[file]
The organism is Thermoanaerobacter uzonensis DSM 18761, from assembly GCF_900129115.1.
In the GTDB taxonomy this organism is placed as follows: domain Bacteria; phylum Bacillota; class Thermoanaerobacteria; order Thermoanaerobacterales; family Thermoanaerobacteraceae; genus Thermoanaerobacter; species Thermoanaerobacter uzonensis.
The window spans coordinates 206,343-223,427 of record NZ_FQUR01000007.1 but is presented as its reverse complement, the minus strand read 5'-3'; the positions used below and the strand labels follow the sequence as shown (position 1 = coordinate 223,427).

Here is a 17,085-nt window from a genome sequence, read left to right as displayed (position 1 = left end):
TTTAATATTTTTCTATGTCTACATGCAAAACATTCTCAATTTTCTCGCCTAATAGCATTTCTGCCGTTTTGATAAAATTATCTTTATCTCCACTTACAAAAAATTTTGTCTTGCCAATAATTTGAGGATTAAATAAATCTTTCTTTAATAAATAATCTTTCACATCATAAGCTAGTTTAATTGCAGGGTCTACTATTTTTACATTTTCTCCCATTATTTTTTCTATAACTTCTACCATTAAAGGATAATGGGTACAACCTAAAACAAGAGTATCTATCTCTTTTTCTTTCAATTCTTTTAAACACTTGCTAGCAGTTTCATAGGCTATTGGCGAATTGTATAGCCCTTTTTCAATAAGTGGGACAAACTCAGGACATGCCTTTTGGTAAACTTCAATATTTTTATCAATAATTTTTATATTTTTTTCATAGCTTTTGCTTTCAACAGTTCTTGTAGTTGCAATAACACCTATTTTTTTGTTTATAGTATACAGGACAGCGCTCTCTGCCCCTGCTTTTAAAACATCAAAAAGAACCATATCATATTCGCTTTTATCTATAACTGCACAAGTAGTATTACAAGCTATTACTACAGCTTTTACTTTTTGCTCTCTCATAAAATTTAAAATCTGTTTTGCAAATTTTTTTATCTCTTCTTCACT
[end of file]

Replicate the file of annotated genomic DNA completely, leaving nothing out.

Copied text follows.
The organism is Thermoanaerobacter uzonensis DSM 18761, from assembly GCF_900129115.1.
In the GTDB taxonomy this organism is placed as follows: domain Bacteria; phylum Bacillota; class Thermoanaerobacteria; order Thermoanaerobacterales; family Thermoanaerobacteraceae; genus Thermoanaerobacter; species Thermoanaerobacter uzonensis.
The window spans coordinates 206,343-223,427 of record NZ_FQUR01000007.1 but is presented as its reverse complement, the minus strand read 5'-3'; the positions used below and the strand labels follow the sequence as shown (position 1 = coordinate 223,427).

Here is a 17,085-nt window from a genome sequence, read left to right as displayed (position 1 = left end):
TTTAATATTTTTCTATGTCTACATGCAAAACATTCTCAATTTTCTCGCCTAATAGCATTTCTGCCGTTTTGATAAAATTATCTTTATCTCCACTTACAAAAAATTTTGTCTTGCCAATAATTTGAGGATTAAATAAATCTTTCTTTAATAAATAATCTTTCACATCATAAGCTAGTTTAATTGCAGGGTCTACTATTTTTACATTTTCTCCCATTATTTTTTCTATAACTTCTACCATTAAAGGATAATGGGTACAACCTAAAACAAGAGTATCTATCTCTTTTTCTTTCAATTCTTTTAAACACTTGCTAGCAGTTTCATAGGCTATTGGCGAATTGTATAGCCCTTTTTCAATAAGTGGGACAAACTCAGGACATGCCTTTTGGTAAACTTCAATATTTTTATCAATAATTTTTATATTTTTTTCATAGCTTTTGCTTTCAACAGTTCTTGTAGTTGCAATAACACCTATTTTTTTGTTTATAGTATACAGGACAGCGCTCTCTGCCCCTGCTTTTAAAACATCAAAAAGAACCATATCATATTCGCTTTTATCTATAACTGCACAAGTAGTATTACAAGCTATTACTACAGCTTTTACTTTTTGCTCTCTCATAAAATTTAAAATCTGTTTTGCAAATTTTTTTATCTCTTCTTCACT